I do not think that you are getting too old for running, you are just getting to your prime. Take a look at this web page of the race I am doing the end of the year and look at the age of the competitors, you would fit in the middle of the group: http://www.acrosstheyears.com/cgi-bin/whoscoming.cgi

As I get older, (still younger than you claim to be), I am realizing that I am not going to win the 5K, or any race for that matter, I have determined that I will get out at my own slow pace and enjoy life. We are too often reminded of how short it is, and we need to make the best of it.

I will pray that you will find a happy place with your running and and your friend.

As for your last paragraph, your friend did respect you and charrished your friendship. I would interpert as you are very special to him and everything will be fine.

Joe said...

I read the whole story, too, MG. I found it moving and profoundly honest.

You have some good advice from others. You can weigh it well.

I'm 55 and in the back of the pack...that is not the issue. Staying fit and active is.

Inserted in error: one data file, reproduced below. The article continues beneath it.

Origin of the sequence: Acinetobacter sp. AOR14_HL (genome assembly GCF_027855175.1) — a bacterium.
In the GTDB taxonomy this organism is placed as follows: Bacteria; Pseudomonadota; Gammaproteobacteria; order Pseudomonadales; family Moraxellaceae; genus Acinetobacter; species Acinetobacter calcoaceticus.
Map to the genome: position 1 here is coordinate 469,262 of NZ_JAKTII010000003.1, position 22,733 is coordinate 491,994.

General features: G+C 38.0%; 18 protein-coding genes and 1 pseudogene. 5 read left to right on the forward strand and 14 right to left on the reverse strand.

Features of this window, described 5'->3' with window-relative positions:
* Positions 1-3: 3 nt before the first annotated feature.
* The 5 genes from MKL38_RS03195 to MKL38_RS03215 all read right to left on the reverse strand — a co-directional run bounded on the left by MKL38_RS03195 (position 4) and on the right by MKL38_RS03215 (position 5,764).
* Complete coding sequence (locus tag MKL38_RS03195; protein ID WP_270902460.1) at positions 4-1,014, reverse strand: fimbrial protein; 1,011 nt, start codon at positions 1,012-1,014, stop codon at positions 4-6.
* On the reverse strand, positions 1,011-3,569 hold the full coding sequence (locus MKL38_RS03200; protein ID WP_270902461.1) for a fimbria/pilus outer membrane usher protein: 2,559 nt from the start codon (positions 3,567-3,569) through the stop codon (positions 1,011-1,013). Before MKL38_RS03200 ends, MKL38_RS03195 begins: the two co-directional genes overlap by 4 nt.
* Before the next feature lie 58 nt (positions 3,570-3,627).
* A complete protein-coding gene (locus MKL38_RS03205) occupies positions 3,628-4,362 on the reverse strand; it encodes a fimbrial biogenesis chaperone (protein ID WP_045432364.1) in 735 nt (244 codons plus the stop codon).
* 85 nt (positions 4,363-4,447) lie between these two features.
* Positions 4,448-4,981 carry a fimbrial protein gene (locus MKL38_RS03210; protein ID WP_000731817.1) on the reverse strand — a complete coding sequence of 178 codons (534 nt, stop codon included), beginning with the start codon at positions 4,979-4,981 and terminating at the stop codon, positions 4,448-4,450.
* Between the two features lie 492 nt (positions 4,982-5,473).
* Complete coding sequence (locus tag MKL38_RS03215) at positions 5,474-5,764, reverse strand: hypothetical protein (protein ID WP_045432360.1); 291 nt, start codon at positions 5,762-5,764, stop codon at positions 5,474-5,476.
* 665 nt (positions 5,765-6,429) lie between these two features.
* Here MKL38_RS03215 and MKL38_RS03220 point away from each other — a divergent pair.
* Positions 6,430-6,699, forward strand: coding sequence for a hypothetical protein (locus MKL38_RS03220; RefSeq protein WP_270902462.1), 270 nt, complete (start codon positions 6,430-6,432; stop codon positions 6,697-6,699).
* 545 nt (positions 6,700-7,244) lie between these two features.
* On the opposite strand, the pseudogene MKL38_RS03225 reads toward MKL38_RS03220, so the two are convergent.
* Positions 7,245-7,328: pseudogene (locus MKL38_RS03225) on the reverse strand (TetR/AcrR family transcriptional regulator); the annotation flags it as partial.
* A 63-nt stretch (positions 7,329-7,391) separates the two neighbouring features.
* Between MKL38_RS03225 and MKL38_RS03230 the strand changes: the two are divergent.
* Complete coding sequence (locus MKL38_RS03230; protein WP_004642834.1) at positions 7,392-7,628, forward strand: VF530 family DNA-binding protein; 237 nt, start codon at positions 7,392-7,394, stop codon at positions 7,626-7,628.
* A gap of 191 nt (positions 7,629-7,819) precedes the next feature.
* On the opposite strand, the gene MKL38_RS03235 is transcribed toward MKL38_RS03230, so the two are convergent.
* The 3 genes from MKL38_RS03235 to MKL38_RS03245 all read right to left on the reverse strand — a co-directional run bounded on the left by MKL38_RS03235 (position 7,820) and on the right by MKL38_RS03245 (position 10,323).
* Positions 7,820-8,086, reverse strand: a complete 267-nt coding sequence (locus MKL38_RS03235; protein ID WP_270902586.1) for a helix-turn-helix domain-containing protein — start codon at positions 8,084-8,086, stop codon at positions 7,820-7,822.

You have spiritual roots too... go there, not just running. God is faithful, all the time, even if you don't feel like it.

I heard a good story about the apostle Thomas. Even though he doubted, he hung with the others. They pulled him through that difficult time.

Keep with your friends...those who have depth and support. Find your spiritual roots...keep the phsycial disciplines, even if you don't feel like it. Its a hard time, but you'll make it.

Just_because_today said...

I don't know how I ended up on your blog but I am glad I did. I read the story. Seems that you are going through a patch, one of those when nothing makes us feel better and we expect to get it from running. I have had some share of them, lately too. It will pass if you don't let it get too far. Don't expect anything from it, just go there and do it, one day it will feel good again. Running is a good friend that eventually comes back

J~Mom said...

I read it all Mary. I think you have lots of great advice above already. I am wondering about that race walking...12 min/miles?!? Do you think you could find pleasure in that again? You could beat me! That is some fast walking girl! We all have ups and downs...we are here for you!!